On most fall weekdays, Stafford leaves for work at 5:15 a.m. When he gets home, at 6:30 p.m., he plays with Chandler and Sawyer for 20 minutes, then watches film while Kelly feeds the girls. Together, they read a bedtime story and put the girls down. Then Kelly and Matthew eat dinner together. Then Matthew watches film for another hour before going to sleep and doing it all over again. Playing in the NFL is a blue-collar job with white-collar pay.

If his rise from good player to an excellent one has been stealthy, that is O.K. with him. Stafford deleted his Twitter account. He does not use Facebook or Instagram. Kelly has two Instagram accounts—one for her, one for Chandler and Sawyer—but their seemingly disparate approaches to social media are actually two branches of the same thought. Matthew does not care for the fuss that comes with being an NFL star. Kelly does not like the perception that that is all he is.  She says she wants to “to give people a taste into our life,” and so she gives them one spoonful of normal at a time.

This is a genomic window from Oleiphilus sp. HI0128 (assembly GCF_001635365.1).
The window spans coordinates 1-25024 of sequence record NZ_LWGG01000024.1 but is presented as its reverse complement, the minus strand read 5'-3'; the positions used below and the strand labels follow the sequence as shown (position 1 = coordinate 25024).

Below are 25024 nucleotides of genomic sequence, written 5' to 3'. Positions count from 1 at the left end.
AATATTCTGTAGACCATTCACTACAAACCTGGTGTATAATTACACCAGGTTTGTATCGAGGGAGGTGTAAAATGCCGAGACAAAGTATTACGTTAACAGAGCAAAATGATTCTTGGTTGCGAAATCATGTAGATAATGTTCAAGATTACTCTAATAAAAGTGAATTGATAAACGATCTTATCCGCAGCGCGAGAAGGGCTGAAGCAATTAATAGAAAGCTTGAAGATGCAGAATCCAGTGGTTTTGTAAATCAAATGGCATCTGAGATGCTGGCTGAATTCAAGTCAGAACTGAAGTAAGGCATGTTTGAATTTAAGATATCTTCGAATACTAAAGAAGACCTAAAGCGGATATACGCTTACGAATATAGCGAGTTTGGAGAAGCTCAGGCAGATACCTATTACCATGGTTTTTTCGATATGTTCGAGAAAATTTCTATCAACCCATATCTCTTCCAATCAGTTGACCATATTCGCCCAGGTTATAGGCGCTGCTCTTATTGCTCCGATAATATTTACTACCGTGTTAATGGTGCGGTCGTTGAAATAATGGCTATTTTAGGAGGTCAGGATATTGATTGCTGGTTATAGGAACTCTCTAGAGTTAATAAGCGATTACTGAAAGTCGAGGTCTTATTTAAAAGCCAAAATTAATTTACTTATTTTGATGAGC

It’s funny, looking back: Stafford was doing dad things before he was a dad. He fell asleep on the couch. He read books on work trips. He played golf. He smoked pork butt on his Big Green Egg all day and cooked steaks for guests at night. 

The transition to fatherhood was easier and better than he envisioned. The girls have given Stafford a balance he didn’t know he needed. He came home from his first loss of this season—to the Falcons by an inch—and instead of going straight to his room, he went to Chandler and Sawyer. “That was one of the first times it clicked,” he says. His personal happiness and professional success go together. Twins are like a city or a football franchise. You can’t carry them with just one arm.